The by-the-wind sailor Velella velella (Linnaeus, 1758) and its predator, the violet snail Janthina globosa (Swainson, 1822) are both floating neustonic organisms. Despite their global oceanic distribution and widespread blooms of V. velella in recent years, many gaps remain in our understanding about prey/predator interactions between these two taxa. Using stable isotope ratios of carbon and nitrogen, we aimed to study the trophic relationship between V. velella and J. globosa and investigate diet variation of V. velella and J. globosa in relation to individuals' size. Bayesian approaches were used to calculate isotopic niche metrics and the contribution of V. velella to the J. globosa diet. Our data showed that the isotopic niche of V. velella differed markedly from that of J. globosa. It was larger and did not overlap that of the J. globosa, indicating a more variable diet but at a lower trophic level than J. globosa. The isotopic niche of V. velella also varied according to the size class of the individual. Small individuals showed a larger isotopic niche than larger animals and low overlap with those of the larger individuals. J. globosa displayed very low isotopic variability and very small isotopic niches. In contrast, there were no isotopic composition nor isotopic niche differences between J. globosa of any size. This very low isotopic variability suggested that J. globosa is a specialist predator, feeding, at least in this aggregation, principally on V. velella. Moreover, outputs of a stable isotope mixing model revealed preferential feeding on medium to large (> 500 mm 2) V. velella colonies. While our isotopic data showed the trophic relationship between V. velella and J. globosa, many questions remain about the ecology of these two organisms, demonstrating the need for more fundamental studies about neustonic ecosystems.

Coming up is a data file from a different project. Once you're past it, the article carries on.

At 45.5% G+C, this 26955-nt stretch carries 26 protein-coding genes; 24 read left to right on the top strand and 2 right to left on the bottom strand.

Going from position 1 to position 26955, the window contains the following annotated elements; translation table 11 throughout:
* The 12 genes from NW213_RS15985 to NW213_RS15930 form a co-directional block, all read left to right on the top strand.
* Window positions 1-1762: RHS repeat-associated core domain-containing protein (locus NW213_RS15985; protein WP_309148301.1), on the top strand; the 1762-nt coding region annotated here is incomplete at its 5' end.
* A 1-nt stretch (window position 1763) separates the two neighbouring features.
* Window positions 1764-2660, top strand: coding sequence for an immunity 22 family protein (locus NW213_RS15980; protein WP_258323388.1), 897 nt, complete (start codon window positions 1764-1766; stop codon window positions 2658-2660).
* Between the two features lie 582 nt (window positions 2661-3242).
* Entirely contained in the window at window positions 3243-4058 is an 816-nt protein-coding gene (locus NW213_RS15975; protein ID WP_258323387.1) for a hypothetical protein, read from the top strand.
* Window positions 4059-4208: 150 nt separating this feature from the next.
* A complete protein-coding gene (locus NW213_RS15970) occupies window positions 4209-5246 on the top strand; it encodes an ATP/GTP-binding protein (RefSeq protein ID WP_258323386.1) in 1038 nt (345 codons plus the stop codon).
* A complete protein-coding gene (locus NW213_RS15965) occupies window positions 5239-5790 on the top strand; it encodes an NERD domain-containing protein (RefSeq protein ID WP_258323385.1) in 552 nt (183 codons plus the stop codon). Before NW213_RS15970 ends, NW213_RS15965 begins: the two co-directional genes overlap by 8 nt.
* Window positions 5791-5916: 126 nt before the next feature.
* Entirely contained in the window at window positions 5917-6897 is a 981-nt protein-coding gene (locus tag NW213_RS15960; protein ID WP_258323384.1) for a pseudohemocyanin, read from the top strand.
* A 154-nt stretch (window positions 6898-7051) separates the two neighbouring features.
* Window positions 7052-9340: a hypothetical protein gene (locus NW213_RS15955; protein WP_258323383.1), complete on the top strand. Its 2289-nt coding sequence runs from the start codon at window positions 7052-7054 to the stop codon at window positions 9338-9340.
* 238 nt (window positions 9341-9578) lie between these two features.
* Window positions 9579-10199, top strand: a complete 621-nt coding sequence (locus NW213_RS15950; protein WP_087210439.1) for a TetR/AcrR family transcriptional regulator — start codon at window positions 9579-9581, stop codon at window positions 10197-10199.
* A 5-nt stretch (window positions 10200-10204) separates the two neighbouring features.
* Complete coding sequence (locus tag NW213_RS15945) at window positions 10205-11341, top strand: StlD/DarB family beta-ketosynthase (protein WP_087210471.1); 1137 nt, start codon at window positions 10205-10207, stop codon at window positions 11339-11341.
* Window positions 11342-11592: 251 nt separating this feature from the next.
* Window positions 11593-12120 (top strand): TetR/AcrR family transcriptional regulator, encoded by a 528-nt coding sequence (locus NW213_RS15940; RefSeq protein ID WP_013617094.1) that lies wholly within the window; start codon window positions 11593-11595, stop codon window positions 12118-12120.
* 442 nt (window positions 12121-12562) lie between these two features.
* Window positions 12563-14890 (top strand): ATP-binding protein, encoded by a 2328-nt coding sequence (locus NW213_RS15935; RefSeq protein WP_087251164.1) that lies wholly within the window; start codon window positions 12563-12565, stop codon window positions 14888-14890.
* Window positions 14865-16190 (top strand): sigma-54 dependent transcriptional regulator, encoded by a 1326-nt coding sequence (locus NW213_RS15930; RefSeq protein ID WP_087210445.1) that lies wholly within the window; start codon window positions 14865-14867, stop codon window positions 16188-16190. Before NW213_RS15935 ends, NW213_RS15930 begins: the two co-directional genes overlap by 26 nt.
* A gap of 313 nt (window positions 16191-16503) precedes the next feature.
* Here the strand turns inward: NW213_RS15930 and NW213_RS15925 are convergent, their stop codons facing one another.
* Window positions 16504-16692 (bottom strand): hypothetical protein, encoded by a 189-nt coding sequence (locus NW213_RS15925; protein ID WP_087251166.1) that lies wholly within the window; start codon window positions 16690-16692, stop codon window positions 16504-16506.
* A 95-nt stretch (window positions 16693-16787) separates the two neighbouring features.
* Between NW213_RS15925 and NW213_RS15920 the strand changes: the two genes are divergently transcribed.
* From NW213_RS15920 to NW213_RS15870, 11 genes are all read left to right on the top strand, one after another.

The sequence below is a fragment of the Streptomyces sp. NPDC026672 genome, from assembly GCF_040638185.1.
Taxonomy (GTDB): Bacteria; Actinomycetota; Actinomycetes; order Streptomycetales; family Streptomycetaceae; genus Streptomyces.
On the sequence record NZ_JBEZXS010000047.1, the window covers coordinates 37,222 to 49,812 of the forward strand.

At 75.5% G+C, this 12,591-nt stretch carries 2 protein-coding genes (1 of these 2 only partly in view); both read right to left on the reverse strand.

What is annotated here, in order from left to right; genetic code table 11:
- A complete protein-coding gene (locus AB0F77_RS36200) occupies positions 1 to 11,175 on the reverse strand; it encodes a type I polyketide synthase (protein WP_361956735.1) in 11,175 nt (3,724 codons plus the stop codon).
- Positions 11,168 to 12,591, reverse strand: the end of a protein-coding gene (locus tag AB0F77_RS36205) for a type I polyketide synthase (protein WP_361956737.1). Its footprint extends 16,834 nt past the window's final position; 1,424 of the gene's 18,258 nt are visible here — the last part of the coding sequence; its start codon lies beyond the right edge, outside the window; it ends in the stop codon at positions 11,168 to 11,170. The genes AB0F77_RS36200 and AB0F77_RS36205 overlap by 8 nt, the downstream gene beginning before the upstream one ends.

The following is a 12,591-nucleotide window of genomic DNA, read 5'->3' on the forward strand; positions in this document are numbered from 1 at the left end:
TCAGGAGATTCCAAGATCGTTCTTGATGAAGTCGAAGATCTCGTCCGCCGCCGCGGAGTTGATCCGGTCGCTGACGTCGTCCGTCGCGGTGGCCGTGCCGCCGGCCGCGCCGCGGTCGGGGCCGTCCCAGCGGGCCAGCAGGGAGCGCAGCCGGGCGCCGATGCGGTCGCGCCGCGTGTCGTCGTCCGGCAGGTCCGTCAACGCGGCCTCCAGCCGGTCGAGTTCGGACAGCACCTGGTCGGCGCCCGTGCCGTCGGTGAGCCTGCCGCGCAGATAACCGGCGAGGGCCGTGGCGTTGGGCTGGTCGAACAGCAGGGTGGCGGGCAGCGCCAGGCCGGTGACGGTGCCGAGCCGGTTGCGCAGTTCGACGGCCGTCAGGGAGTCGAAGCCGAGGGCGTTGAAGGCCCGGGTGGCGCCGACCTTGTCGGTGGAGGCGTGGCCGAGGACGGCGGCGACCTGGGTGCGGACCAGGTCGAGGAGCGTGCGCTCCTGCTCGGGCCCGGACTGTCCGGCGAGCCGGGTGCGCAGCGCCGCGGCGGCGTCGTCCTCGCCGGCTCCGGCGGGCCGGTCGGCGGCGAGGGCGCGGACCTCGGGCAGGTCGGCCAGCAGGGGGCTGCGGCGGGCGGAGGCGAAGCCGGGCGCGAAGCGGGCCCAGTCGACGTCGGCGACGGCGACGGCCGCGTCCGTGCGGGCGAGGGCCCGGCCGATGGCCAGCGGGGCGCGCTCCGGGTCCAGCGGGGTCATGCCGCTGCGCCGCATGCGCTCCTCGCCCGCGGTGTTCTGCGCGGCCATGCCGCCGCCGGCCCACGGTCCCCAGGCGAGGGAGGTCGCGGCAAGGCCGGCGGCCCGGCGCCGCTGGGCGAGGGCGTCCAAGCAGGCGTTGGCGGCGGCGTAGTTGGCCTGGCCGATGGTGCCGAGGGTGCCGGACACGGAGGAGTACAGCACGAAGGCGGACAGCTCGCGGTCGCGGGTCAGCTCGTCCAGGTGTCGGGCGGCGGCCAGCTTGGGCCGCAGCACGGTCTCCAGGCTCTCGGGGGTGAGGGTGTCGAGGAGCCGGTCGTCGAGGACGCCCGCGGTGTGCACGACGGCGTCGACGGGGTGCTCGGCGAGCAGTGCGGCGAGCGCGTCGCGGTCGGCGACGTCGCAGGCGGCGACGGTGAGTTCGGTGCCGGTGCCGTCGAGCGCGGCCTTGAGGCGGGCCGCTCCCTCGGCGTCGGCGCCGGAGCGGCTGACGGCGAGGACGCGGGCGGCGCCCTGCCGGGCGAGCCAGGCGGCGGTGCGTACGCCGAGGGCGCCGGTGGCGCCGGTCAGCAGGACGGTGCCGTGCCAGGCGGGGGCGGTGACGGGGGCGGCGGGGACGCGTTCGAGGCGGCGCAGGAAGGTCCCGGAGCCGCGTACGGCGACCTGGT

Ecosystem metabolism and greenhouse gas production in a mesotrophic northern temperate lake experiencing seasonal hypoxia
Biogeochemistry (2016)
Kateri R. Salk, Peggy H. Ostrom, Bopaiah A. Biddanda, Anthony D. Weinke, Scott T. Kendall, Nathaniel E. Ostrom

Many lacustrine systems, despite management efforts to control eutrophication, are hypoxic during stratified periods. Hypoxia is a major concern, not only for its impact on aquatic life but also for its potential to stimulate production of the greenhouse gases, methane (CH4) and nitrous oxide (N2O). We investigated the drivers of hypoxia in Muskegon Lake, a temperate dimictic freshwater estuary that experiences frequent hypolimnetic mixing due to atmospheric forces, riverine inputs, and intrusion of oxic water from coastal upwelling in Lake Michigan. Primary production and respiration (R) rates obtained from a δ18O mass balance model were similar to other mesotrophic environments (0.56–26.31 and 0.57–13.15 mmol O2 m−3 day−1, respectively), although high P/R (≥2 in mid-summer) indicated there is sufficient autochthonous production to support hypoxia development and persistence. The isotopic enrichment factor for respiration (εobs) varied markedly and was least negative in August of both sampling years, consistent with high R rates. Hypoxic conditions were associated with accumulation of N2O but not CH4, and emissions of N2O are among the highest reported from lakes. The average N2O site preference value of 25.4‰ indicates that the majority of N2O was produced by nitrification via hydroxylamine oxidation, despite the presence of resilient hypoxia. While it has been hypothesized that denitrification acts as a sink for N2O in hypoxic lakes, it is clear that Muskegon Lake functions as a strong source of N2O via nitrification. Further considerations of lakes as global sources of N2O thus warrant a closer evaluation of nitrification-fueled N2O production.